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Schoolgirl died hours after doctors sent her home with constipation diagnosis

In Europe
June 11, 2024

An 11-year-old girl died hours after doctors diagnosed her with constipation and sent her home from hospital, an inquest will hear this week.

The parents of Annabel Greenhalgh, who died in 2022, say they hope the hearing will resolve the “unanswered questions” they have about their tragic loss.

Annabel was taken to the A&E department of Warwick Hospital by her parents, Craig and Josie, after complaining of abdominal pain.

Doctors said she had constipation and discharged her on the evening of Oct 13, 2022.

The next morning, Mr Greenhalgh found Annabel unresponsive at their home in Warwick and dialled 999. Despite paramedics’ attempts to resuscitate her, she was pronounced dead at the scene.

Between 2017 and 2021, Annabel had experienced multiple episodes of severe abdominal pain and had required hospital treatment on several occasions.

The inquest into the schoolgirl’s death will start on Friday at Coventry Coroner’s Court.

Warwick Hospital

Warwick Hospital, where Annabel was seen just hours before she died – SWNS

As they prepare for the hearing, Mr and Mrs Greenhalgh, who have instructed medical negligence lawyers at Irwin Mitchell to investigate the death, have spoken of the “gaping hole” Annabel’s death has left in their lives.

Mrs Greenhalgh, 45, said: “Annabel was an incredible child and loved by all who met her.

“She was gentle, phenomenally bright, creative, fun and always inclusive of everyone.

“She absolutely loved her music, her fashion, her art, her friends, and her beloved cat Reuben.

“She was our greatest gift and brought so much love, joy and happiness to our lives.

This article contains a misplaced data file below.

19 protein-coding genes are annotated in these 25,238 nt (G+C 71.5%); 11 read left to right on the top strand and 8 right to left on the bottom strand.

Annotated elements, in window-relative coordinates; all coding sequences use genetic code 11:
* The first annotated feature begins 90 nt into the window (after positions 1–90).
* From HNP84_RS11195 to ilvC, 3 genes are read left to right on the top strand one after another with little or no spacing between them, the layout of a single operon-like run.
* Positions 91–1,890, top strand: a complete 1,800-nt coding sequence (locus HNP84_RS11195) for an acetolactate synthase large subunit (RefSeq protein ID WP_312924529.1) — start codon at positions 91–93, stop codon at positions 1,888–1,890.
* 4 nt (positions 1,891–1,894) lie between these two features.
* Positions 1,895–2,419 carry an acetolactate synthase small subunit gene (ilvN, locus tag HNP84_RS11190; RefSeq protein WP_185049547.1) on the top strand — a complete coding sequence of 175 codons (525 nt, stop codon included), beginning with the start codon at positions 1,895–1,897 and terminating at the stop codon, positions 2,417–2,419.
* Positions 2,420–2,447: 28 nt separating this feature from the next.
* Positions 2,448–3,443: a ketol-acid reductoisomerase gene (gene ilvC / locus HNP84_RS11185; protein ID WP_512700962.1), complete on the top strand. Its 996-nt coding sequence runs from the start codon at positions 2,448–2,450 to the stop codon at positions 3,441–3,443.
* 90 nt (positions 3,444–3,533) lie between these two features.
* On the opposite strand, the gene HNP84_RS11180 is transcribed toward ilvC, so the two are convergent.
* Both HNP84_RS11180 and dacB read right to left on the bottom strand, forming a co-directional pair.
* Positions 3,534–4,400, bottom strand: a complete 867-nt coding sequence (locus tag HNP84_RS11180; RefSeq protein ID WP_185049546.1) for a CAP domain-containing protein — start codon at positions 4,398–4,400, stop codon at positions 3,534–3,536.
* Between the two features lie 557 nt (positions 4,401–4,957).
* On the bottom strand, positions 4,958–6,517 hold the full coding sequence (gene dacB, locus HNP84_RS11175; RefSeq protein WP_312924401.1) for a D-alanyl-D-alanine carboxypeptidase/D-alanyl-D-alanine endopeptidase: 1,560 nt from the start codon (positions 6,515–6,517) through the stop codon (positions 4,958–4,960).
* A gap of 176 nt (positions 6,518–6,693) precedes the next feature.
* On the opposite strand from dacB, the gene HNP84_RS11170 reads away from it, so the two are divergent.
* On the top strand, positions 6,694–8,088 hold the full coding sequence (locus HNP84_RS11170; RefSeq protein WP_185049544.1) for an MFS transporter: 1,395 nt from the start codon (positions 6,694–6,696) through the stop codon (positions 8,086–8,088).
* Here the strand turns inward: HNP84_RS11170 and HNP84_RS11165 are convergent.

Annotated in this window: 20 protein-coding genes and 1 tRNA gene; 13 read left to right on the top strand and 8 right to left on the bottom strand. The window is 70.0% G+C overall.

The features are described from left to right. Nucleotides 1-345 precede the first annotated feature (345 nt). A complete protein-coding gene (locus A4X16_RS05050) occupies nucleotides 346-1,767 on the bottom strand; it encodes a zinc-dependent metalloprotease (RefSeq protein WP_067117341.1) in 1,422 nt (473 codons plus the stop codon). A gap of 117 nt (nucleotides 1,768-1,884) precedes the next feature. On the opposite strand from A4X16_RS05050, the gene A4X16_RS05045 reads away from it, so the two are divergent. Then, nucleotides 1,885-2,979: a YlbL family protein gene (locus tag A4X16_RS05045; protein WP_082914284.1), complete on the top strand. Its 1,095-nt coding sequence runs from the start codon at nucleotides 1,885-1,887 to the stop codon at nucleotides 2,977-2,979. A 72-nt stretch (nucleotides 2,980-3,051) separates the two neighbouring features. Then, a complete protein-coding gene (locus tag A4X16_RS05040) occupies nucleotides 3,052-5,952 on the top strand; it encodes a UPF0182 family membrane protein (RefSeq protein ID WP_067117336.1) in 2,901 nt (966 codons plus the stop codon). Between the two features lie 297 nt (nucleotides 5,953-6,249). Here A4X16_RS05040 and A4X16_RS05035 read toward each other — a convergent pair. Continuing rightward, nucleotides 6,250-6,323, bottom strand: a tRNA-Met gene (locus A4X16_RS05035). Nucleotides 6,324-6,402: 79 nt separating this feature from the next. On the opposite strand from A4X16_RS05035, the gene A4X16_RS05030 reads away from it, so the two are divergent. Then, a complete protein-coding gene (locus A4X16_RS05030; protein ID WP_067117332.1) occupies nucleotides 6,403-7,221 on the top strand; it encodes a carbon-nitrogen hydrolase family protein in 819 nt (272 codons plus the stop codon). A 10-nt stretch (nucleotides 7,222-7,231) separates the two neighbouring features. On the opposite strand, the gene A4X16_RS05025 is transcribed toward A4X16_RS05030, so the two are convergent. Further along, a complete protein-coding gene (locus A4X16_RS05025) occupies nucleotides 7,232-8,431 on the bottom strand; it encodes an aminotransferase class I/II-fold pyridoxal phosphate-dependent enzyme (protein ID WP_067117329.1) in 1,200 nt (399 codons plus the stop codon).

“Since losing her, much of our days have been filled with distress, emptiness and sorrow.”

Annabel had just started Alcester Grammar School before her death and was described as “well-loved” by teachers and pupils.

Her parents hope the inquest will answer crucial questions about her treatment before she died. Mr Greenhalgh said: “When we were told we could take Annabel home from hospital, we trusted that there was nothing serious going on.

“To wake up the next morning and find her unresponsive was absolutely devastating and something we still struggle to comprehend.

“Every day since then, we’ve wondered if more could have been done to save our little girl.

“She was our only child and we still have so many unanswered questions about what happened to her.

“We know that hearing everything again at the inquest will be incredibly difficult, but it’s something we need to do to honour our daughter and get the answers we’ve been seeking for more than 18 months.

“Since losing Annabel, there’s been a gaping hole in our lives and we wouldn’t wish what we’ve suffered on anyone.

“She had just started secondary school and had her whole life ahead of her. Words cannot truly express how much we miss her.”

Emma Rush, the family’s solicitor, said: “Josie and Craig understandably remain devastated at losing their little girl so suddenly and tragically.

“They also continue to have a number of questions over what happened to her.

“While nothing can bring Annabel back, the inquest is a major milestone in being able to provide her family with the answers they deserve.

“If, during the course of the inquest any issues in the care provided to Annabel are identified, it’s vital that lessons are learned to improve patient safety.”

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